By Sue Botos
When Arthur Dunn goes for a stroll, it’s not just a walk in the park. In fact, his latest journey is taking him around the perimeter of Ohio – a trip during which he could walk around 1,000 miles.
Dunn stopped in Rocky River last week, setting up camp for the night in the City Hall Park gazebo after getting permission from police. Over his dinner of chicken noodle soup, heated on a portable burner, the 75-year-old Newton Falls resident explained what makes him walk.
“My wife and I were high school sweethearts,” he began, pausing for a brief prayer before supper. He said he and Doris were together for 58 years and married for 49 when she was diagnosed with pancreatic cancer in October 2008. She died six months later.
He tried to keep busy during the following winter, but confessed to his two sons, “This is killing me.”
The former Marine then went to the local library, and after some research, discovered the network of bike trails winding through the interior of the state. After further study of the routes, he hopped on a bus to Cincinnati, then walked on a diagonal track through Ohio to the Pennsylvania line, where his sons picked him up and took him to his Youngstown area home.
Dunn chronicled his journey in a book, “Footprints From Cincinnati Home,” and gave talks to school and senior center audiences about his 335-mile adventure, which took him 21 days.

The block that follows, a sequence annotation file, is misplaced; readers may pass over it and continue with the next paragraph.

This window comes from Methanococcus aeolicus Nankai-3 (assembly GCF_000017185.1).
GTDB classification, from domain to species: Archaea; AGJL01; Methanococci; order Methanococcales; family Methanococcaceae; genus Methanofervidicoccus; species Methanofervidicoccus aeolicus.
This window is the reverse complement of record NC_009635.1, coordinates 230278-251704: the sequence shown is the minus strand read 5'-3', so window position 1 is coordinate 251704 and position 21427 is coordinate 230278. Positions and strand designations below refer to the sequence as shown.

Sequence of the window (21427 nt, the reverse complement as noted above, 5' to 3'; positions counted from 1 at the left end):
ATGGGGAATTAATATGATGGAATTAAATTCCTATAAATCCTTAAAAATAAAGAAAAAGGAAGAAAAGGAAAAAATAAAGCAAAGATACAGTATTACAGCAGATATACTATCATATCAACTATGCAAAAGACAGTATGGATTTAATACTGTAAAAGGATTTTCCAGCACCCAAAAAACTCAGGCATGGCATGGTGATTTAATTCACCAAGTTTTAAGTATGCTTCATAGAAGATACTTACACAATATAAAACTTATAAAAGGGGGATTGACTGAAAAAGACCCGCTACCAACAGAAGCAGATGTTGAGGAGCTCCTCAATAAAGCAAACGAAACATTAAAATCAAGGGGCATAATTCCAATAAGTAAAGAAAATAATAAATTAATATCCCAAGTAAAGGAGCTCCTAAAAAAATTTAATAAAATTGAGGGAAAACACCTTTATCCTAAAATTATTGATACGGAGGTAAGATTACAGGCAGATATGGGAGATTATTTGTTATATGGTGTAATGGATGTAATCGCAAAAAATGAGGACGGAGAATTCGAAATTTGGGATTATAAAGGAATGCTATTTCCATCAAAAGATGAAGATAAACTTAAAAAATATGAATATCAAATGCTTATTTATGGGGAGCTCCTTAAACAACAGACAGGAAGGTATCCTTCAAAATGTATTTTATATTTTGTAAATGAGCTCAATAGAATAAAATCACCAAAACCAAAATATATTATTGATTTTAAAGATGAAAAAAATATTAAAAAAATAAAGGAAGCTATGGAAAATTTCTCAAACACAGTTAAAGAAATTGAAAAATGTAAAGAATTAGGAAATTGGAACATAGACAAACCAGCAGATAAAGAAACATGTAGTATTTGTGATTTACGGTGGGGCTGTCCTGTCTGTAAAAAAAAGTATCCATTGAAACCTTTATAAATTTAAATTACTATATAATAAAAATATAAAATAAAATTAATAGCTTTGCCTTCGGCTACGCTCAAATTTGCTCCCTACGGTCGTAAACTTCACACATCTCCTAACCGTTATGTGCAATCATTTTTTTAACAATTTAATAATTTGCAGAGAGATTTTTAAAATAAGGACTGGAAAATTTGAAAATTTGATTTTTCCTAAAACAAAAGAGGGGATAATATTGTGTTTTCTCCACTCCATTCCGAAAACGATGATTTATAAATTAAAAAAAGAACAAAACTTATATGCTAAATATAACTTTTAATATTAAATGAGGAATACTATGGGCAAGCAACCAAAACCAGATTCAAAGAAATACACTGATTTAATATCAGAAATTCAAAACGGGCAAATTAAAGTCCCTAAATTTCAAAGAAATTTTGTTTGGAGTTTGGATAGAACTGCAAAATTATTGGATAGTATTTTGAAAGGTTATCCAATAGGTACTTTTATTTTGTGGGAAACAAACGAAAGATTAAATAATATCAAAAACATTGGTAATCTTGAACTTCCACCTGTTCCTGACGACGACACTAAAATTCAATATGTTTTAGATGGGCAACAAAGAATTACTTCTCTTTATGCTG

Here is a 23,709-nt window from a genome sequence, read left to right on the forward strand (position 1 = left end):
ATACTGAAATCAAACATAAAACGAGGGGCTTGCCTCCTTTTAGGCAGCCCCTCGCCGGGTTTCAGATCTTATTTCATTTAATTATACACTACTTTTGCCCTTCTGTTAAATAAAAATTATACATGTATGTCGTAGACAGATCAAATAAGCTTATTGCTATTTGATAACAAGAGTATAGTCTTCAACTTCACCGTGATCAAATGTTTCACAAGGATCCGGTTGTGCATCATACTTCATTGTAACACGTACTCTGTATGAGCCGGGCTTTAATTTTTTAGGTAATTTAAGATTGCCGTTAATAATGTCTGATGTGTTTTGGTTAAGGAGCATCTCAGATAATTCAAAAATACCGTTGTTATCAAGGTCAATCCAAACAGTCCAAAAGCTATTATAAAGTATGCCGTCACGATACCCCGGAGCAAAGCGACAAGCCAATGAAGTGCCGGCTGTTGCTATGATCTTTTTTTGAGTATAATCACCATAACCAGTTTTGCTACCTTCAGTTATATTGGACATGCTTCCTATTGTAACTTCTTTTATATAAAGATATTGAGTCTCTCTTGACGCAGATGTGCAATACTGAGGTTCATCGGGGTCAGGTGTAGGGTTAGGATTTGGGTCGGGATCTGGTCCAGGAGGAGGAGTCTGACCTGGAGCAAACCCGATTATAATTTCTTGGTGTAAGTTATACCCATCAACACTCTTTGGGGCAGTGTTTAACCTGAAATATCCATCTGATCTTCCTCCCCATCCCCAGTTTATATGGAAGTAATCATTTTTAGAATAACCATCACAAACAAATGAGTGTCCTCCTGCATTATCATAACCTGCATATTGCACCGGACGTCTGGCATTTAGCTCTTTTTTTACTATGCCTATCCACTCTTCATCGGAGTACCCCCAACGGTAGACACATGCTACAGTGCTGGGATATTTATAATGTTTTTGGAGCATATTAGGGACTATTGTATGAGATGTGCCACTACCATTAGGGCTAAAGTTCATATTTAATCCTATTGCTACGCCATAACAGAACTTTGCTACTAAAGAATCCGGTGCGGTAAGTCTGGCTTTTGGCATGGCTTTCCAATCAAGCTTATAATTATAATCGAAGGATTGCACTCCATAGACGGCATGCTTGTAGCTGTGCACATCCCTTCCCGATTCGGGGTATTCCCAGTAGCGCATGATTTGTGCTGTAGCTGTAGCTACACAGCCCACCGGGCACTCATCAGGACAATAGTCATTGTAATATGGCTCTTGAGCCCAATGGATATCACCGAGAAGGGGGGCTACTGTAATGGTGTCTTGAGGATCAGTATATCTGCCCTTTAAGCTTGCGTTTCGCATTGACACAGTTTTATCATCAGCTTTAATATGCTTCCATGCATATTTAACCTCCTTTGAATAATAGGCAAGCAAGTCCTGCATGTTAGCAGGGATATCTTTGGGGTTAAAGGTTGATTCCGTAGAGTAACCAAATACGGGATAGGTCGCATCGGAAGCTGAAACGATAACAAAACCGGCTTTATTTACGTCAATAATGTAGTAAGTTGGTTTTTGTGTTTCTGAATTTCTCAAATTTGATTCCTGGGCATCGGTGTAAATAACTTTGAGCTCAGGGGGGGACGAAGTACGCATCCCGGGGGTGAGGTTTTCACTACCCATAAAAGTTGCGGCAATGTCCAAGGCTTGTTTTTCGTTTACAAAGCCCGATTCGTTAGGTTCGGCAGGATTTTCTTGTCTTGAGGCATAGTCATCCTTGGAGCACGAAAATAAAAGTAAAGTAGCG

But then, Dunn said he was called to make a special trek to two of the sites synonymous with the terror attacks of Sept. 11, 2001, Shanksville, Pa., and the Pentagon.
Dunn fashioned a cart from a jogging stroller, which carries everything from food, to bedding, to extra shoes, all neatly labeled.
Beginning on April 15, 2012, with his grandson’s school class following his progress, Dunn set out for Shanksville, where he was met by his son and grandson. After visiting the memorial to Flight 93, Dunn continued on to Washington, D.C., where he visited the Pentagon, as well as his brother. The 460-mile trip took 22 days, averaging about 20 miles a day, according to Dunn, who was shut down for a day by a snowstorm.
Not intending to do another marathon hike, Dunn returned home, only to be encouraged by the children to do one more walk. “If you do your homework, stay fit and are with the Lord, anything is possible,” stated Dunn.
Beginning April 1, Dunn was on the last leg of his journey, which outlined Ohio, by the time he set up camp in Rocky River. He said he had 45 days under his belt, averaging 24 miles a day over the last week for a total of over 960 miles.
Beginning down the Pennsylvania line, Dunn trekked through West Virginia for 60 miles, and then re-entered Ohio, where he traveled through the southern part of the state, eventually heading for the Michigan border. He said this particular day began in Lorain, and the next he was headed to Euclid. He estimated that he had two weeks and 175 miles to go before he was back home, although his progress was slowed a bit today by two flat tires on his cart.
He showed a visitor a detailed, handwritten journal, which chronicled the number of miles walked each day, what he saw and with whom he spoke.
Dunn said people have been very kind to him during his journeys, offering him food and water. He said that a highlight of this trip was meeting Steve Newman, “The Worldwalker,” who took him to his home in Ripley, Ohio.
Asked what keeps him going, Dunn thought for a minute. “It’s the kids that keep me going. I can’t stop. They’re our upcoming generation. I want to impress on the kids that they can do anything,” he said.